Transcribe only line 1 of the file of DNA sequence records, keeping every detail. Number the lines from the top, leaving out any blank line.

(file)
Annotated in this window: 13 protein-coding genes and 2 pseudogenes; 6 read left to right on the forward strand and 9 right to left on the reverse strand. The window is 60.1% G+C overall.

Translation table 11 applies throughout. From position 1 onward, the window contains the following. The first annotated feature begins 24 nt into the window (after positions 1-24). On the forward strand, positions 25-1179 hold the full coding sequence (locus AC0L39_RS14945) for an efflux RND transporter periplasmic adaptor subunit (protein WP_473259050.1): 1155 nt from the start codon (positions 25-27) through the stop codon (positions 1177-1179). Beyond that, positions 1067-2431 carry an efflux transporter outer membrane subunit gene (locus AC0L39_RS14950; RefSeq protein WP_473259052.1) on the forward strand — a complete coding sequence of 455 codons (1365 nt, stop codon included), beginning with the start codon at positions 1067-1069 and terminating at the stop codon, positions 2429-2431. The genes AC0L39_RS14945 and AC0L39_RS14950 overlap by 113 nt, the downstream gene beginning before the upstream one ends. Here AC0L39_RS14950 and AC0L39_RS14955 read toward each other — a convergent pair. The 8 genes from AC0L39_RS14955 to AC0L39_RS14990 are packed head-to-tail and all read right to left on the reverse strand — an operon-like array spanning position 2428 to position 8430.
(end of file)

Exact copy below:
Annotated in this window: 13 protein-coding genes and 2 pseudogenes; 6 read left to right on the forward strand and 9 right to left on the reverse strand. The window is 60.1% G+C overall.